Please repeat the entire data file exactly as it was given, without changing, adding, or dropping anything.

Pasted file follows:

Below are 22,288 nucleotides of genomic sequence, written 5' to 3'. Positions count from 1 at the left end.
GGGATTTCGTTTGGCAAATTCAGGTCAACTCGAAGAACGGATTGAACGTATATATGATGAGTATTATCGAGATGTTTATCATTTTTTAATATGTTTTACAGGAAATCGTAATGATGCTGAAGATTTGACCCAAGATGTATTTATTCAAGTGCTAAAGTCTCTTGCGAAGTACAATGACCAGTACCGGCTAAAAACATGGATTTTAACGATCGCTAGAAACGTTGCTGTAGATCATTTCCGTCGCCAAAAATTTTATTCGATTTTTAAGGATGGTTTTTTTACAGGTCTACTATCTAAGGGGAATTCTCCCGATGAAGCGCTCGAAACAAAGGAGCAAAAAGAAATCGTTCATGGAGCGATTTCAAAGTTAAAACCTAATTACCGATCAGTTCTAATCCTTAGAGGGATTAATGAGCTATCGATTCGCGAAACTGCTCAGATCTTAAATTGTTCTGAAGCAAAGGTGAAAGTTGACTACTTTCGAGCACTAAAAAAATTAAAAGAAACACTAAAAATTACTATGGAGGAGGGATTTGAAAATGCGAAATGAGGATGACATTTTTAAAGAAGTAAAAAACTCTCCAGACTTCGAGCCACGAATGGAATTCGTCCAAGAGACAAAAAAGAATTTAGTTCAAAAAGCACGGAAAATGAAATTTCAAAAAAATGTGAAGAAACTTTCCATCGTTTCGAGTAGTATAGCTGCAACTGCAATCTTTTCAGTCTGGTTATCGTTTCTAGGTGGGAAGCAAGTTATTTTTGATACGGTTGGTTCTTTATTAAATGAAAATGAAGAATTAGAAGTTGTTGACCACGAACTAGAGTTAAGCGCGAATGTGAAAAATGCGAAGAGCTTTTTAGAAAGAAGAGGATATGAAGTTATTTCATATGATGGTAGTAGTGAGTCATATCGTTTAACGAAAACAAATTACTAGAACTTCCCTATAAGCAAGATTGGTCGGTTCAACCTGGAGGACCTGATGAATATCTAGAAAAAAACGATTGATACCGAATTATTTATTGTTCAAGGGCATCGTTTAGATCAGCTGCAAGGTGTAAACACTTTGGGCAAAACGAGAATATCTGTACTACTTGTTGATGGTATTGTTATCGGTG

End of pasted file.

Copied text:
Below are 22,288 nucleotides of genomic sequence, written 5' to 3'. Positions count from 1 at the left end.
GGGATTTCGTTTGGCAAATTCAGGTCAACTCGAAGAACGGATTGAACGTATATATGATGAGTATTATCGAGATGTTTATCATTTTTTAATATGTTTTACAGGAAATCGTAATGATGCTGAAGATTTGACCCAAGATGTATTTATTCAAGTGCTAAAGTCTCTTGCGAAGTACAATGACCAGTACCGGCTAAAAACATGGATTTTAACGATCGCTAGAAACGTTGCTGTAGATCATTTCCGTCGCCAAAAATTTTATTCGATTTTTAAGGATGGTTTTTTTACAGGTCTACTATCTAAGGGGAATTCTCCCGATGAAGCGCTCGAAACAAAGGAGCAAAAAGAAATCGTTCATGGAGCGATTTCAAAGTTAAAACCTAATTACCGATCAGTTCTAATCCTTAGAGGGATTAATGAGCTATCGATTCGCGAAACTGCTCAGATCTTAAATTGTTCTGAAGCAAAGGTGAAAGTTGACTACTTTCGAGCACTAAAAAAATTAAAAGAAACACTAAAAATTACTATGGAGGAGGGATTTGAAAATGCGAAATGAGGATGACATTTTTAAAGAAGTAAAAAACTCTCCAGACTTCGAGCCACGAATGGAATTCGTCCAAGAGACAAAAAAGAATTTAGTTCAAAAAGCACGGAAAATGAAATTTCAAAAAAATGTGAAGAAACTTTCCATCGTTTCGAGTAGTATAGCTGCAACTGCAATCTTTTCAGTCTGGTTATCGTTTCTAGGTGGGAAGCAAGTTATTTTTGATACGGTTGGTTCTTTATTAAATGAAAATGAAGAATTAGAAGTTGTTGACCACGAACTAGAGTTAAGCGCGAATGTGAAAAATGCGAAGAGCTTTTTAGAAAGAAGAGGATATGAAGTTATTTCATATGATGGTAGTAGTGAGTCATATCGTTTAACGAAAACAAATTACTAGAACTTCCCTATAAGCAAGATTGGTCGGTTCAACCTGGAGGACCTGATGAATATCTAGAAAAAAACGATTGATACCGAATTATTTATTGTTCAAGGGCATCGTTTAGATCAGCTGCAAGGTGTAAACACTTTGGGCAAAACGAGAATATCTGTACTACTTGTTGATGGTATTGTTATCGGTG